# 75 Peter van Agtmael

This week we talk with Magnum photographer and photobook publisher Peter van Agtmael about his new book Sorry for the War and his 2020 Yearbook. We also discuss issues facing Magnum in the future.

Along with his ongoing personal projects, Van Agtmael has photographed for many leading publications including The New York Times Magazine, where he has had multiple front covers. His work is held at International Center of Photography, Museum of Fine Arts Houston, Deutsche Börse, Photography Foundation and Yale University Art Gallery. He is the recipient of numerous awards, including the W. Eugene Smith Grant, the ICP Infinity Award for Young Photographer, the Lumix Freelens Award, the Aaron Siskind Grant, a Magnum Foundation Grant as well as awards from World Press Photo, American Photography Annual, POYi, The Pulitzer Center, The Center for Documentary Studies at Duke University, and the FOAM Gallery in Amsterdam.

His book, Sorry for The War is available here.

No. 72 Benjamin Chesterton

We’re back after a long COVID hiatus. We’re kicking off a new season with Benjamin Chesterton, @duckrabbitblog on Twitter, and his open letter to Magnum concerning years of photographing child abuse and other controversies surrounding the iconic photo agency. Trigger Warning: sexual assault, child abuse. This is a harrowing episode. Read his letter to Magnum here. The Statement with over 600 signatures calling on Magnum Photos to demonstrate accountability can be read here.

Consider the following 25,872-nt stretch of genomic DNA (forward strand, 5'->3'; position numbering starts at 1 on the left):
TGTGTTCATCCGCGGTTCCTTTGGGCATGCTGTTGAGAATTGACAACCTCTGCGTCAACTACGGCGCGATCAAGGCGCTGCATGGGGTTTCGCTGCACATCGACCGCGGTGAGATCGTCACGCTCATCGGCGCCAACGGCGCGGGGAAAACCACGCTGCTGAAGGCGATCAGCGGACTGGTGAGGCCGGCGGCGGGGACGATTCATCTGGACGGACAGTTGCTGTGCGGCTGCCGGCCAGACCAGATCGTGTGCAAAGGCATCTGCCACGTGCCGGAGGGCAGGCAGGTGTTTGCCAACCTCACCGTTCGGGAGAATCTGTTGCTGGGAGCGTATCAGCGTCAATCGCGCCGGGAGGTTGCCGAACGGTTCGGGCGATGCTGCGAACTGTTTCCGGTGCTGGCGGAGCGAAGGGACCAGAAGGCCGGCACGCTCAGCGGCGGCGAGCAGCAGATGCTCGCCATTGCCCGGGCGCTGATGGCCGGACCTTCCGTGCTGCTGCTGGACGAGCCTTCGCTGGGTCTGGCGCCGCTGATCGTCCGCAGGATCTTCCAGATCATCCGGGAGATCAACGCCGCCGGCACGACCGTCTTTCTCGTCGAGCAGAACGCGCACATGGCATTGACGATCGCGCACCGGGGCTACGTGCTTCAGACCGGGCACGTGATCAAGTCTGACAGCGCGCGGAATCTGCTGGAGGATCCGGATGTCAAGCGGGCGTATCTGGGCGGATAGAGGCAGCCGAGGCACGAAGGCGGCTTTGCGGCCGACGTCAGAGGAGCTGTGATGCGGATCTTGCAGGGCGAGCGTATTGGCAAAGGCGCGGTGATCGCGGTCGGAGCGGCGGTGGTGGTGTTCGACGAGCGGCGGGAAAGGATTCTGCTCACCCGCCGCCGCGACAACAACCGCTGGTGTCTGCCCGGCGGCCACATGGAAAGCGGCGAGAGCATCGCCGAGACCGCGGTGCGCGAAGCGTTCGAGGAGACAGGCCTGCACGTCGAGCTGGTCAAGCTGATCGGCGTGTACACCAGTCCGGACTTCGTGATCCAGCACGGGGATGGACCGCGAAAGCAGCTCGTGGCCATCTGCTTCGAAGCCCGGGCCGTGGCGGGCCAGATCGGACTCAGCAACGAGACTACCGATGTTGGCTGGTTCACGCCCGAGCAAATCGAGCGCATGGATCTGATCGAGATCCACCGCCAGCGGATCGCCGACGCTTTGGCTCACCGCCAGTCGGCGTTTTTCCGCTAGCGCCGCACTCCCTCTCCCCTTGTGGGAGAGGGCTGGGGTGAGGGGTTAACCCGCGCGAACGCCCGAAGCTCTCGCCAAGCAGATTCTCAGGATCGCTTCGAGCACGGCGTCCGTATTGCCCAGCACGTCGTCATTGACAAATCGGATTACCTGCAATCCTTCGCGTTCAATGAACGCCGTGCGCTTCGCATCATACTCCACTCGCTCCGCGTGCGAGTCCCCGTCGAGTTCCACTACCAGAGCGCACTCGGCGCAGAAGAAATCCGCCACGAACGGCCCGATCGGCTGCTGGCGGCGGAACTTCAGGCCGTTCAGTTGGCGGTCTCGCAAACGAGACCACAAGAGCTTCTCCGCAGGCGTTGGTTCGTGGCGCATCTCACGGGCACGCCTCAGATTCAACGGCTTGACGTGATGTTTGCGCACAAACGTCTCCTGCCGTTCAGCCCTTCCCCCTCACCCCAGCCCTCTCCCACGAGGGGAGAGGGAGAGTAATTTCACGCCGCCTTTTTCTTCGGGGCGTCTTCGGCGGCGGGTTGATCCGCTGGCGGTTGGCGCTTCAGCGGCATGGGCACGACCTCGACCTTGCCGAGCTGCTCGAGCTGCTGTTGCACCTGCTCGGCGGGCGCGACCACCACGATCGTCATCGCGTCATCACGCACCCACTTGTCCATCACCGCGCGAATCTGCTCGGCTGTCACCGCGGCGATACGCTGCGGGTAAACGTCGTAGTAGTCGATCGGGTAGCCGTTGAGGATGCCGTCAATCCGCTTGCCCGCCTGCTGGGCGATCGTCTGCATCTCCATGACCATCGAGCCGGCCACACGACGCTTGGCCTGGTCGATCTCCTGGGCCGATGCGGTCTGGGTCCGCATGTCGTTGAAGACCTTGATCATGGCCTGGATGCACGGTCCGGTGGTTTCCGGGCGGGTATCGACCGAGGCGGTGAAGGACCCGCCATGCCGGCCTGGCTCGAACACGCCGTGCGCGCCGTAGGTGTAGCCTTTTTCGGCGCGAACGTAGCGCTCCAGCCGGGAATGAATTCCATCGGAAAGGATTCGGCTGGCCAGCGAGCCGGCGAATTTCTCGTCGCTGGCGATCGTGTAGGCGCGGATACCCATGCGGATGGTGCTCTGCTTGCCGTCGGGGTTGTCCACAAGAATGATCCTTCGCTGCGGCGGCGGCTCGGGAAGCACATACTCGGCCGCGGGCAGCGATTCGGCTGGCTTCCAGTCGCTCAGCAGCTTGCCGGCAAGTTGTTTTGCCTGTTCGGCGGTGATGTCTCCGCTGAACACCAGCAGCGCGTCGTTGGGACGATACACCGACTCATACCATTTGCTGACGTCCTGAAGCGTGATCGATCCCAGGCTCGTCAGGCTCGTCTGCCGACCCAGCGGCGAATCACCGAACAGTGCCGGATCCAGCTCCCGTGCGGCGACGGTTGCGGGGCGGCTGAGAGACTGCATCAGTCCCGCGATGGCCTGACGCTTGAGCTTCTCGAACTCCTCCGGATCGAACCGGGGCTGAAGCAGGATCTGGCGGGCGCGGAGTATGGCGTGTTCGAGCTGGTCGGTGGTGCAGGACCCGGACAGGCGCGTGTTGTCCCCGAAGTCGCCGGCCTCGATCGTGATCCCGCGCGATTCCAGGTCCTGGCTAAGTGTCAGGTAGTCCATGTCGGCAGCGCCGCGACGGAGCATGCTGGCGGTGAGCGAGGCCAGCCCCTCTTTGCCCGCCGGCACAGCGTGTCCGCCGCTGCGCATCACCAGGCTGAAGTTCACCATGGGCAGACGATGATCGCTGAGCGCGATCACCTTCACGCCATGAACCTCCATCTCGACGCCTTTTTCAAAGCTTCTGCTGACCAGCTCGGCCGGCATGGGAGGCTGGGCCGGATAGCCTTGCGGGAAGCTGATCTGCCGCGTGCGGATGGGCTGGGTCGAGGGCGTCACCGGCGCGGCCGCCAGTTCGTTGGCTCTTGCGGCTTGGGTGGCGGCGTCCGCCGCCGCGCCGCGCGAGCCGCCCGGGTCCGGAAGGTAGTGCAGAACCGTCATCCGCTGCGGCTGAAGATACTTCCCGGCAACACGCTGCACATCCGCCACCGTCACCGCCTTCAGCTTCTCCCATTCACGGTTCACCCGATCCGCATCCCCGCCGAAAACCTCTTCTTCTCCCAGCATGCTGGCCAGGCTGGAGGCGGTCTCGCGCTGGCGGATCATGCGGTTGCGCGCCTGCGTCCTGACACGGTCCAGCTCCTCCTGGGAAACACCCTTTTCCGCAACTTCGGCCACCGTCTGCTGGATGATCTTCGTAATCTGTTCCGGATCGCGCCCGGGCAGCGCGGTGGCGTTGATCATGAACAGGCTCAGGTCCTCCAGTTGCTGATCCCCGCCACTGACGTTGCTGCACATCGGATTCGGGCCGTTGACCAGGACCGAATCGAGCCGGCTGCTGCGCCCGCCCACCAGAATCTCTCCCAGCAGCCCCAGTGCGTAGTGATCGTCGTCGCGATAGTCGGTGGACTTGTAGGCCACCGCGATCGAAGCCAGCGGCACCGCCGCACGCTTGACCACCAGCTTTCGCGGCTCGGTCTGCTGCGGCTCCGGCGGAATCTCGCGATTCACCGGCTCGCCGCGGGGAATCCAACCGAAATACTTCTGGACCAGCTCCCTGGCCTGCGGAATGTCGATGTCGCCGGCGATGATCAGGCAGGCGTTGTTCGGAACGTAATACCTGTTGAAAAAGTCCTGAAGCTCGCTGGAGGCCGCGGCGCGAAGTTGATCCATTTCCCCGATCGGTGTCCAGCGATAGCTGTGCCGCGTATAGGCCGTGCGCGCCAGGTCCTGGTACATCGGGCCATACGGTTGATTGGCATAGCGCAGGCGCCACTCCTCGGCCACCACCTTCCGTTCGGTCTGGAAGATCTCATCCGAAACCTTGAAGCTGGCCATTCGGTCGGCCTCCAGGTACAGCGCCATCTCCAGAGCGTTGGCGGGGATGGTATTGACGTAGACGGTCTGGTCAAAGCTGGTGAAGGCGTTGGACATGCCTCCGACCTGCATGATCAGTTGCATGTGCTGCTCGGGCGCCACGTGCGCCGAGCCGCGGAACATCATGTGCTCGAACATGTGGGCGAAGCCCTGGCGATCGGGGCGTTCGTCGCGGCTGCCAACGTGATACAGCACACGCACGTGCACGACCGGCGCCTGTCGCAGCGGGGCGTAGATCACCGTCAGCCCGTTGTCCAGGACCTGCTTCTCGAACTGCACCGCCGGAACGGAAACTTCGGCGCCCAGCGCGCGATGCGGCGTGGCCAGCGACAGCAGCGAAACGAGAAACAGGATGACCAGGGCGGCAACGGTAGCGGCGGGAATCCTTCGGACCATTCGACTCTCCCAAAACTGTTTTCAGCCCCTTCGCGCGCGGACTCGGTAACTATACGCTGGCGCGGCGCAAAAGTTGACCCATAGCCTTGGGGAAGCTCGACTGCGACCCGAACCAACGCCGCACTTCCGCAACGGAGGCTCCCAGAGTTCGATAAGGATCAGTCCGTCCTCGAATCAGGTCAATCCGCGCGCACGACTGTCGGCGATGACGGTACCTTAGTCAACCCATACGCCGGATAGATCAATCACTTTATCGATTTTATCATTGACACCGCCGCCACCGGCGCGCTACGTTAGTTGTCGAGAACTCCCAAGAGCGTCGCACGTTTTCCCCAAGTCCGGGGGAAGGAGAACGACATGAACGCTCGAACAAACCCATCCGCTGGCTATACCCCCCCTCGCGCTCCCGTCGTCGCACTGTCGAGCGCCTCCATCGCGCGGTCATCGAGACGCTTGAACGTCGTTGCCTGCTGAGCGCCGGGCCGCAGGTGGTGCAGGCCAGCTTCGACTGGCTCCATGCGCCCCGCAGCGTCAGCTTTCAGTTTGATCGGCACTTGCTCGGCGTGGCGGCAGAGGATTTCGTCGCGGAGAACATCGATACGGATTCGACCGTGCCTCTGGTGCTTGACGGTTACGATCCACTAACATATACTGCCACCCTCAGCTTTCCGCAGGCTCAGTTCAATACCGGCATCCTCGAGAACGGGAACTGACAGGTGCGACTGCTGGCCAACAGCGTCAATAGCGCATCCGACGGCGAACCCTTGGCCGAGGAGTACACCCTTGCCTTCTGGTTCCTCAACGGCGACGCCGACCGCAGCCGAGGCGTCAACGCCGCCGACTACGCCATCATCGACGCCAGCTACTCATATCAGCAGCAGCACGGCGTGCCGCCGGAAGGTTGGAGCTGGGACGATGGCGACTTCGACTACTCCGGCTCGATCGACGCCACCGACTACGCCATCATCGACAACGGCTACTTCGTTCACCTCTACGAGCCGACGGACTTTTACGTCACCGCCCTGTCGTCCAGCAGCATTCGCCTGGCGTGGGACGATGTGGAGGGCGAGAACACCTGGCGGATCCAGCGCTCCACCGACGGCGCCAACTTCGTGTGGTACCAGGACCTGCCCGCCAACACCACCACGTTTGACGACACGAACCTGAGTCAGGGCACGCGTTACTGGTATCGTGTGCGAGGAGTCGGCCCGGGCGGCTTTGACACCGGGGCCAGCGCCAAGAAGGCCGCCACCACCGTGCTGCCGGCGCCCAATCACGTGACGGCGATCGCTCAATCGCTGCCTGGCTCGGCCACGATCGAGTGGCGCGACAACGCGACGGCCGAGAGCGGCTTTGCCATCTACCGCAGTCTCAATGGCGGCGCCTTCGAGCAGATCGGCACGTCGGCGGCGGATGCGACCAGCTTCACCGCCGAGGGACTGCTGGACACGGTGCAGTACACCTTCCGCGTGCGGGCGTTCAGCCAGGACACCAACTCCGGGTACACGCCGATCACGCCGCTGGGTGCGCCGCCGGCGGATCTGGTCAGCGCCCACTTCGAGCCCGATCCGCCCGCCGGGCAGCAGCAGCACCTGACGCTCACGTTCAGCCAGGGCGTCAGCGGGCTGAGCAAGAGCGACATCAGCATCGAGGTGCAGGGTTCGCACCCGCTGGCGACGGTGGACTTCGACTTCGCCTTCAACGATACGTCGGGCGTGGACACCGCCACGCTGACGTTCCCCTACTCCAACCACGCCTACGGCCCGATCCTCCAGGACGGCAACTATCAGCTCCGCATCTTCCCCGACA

Since our episode went live, Magnum has released a statement about their archives, “We recognize that we made mistakes and we are deeply sorry for these. In making sensitive work openly available on the internet we haven’t shown enough care for the vulnerable people in the images, and in failing to give the right context to images, we have in some instances misrepresented photographers’ work. Not only has this caused offence to members of the public, it may also have had implications for some of the people shown in the images.” read the rest of the letter here.

Ep 71: Roger May and Photographing Appalachia

Roger May is an Appalachian American photographer and writer based in Charleston, West Virginia. He was born in the Tug River Valley on the West Virginia and Kentucky border, in the heart of Hatfield and McCoy country. His work explores the complicated history of place, faith, and identity in the coalfields. In 2014, he founded the crowdsourced Looking at Appalachia project. He lectures about his work and about the visual representation of Appalachia.

Roger May is an Appalachian American photographer and writer based in Charleston, West Virginia. He was born in the Tug River Valley on the West Virginia and Kentucky border, in the heart of Hatfield and McCoy country. His work explores the complicated history of place, faith, and identity in the coalfields. In 2014, he founded the crowdsourced Looking at Appalachia project. He lectures about his work and about the visual representation of Appalachia.

From the Looking at Appalachia series:

  Ashleigh Coleman . September 11, 2019. Choctaw County, Mississippi.
Ashleigh Coleman. September 11, 2019. Choctaw County, Mississippi.